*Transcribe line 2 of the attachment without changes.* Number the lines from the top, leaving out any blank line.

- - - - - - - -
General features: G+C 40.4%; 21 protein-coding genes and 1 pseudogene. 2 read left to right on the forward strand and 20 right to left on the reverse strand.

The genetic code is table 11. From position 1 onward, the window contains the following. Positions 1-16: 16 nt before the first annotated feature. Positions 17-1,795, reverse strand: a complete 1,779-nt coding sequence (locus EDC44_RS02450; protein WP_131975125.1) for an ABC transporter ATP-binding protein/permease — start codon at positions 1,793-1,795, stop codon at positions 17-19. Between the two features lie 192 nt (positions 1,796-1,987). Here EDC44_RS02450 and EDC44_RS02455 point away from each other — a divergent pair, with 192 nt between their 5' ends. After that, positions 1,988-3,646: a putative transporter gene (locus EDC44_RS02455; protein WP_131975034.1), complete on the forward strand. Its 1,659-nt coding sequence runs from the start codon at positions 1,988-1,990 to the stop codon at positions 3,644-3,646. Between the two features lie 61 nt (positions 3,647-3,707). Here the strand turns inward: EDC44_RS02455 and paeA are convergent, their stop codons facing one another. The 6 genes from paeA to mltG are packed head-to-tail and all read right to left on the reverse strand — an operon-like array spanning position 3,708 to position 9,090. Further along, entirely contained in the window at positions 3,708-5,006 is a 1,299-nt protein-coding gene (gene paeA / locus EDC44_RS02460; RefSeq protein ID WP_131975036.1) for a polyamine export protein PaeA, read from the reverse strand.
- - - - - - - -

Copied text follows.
The genetic code is table 11. From position 1 onward, the window contains the following. Positions 1-16: 16 nt before the first annotated feature. Positions 17-1,795, reverse strand: a complete 1,779-nt coding sequence (locus EDC44_RS02450; protein WP_131975125.1) for an ABC transporter ATP-binding protein/permease — start codon at positions 1,793-1,795, stop codon at positions 17-19. Between the two features lie 192 nt (positions 1,796-1,987). Here EDC44_RS02450 and EDC44_RS02455 point away from each other — a divergent pair, with 192 nt between their 5' ends. After that, positions 1,988-3,646: a putative transporter gene (locus EDC44_RS02455; protein WP_131975034.1), complete on the forward strand. Its 1,659-nt coding sequence runs from the start codon at positions 1,988-1,990 to the stop codon at positions 3,644-3,646. Between the two features lie 61 nt (positions 3,647-3,707). Here the strand turns inward: EDC44_RS02455 and paeA are convergent, their stop codons facing one another. The 6 genes from paeA to mltG are packed head-to-tail and all read right to left on the reverse strand — an operon-like array spanning position 3,708 to position 9,090. Further along, entirely contained in the window at positions 3,708-5,006 is a 1,299-nt protein-coding gene (gene paeA / locus EDC44_RS02460; RefSeq protein ID WP_131975036.1) for a polyamine export protein PaeA, read from the reverse strand.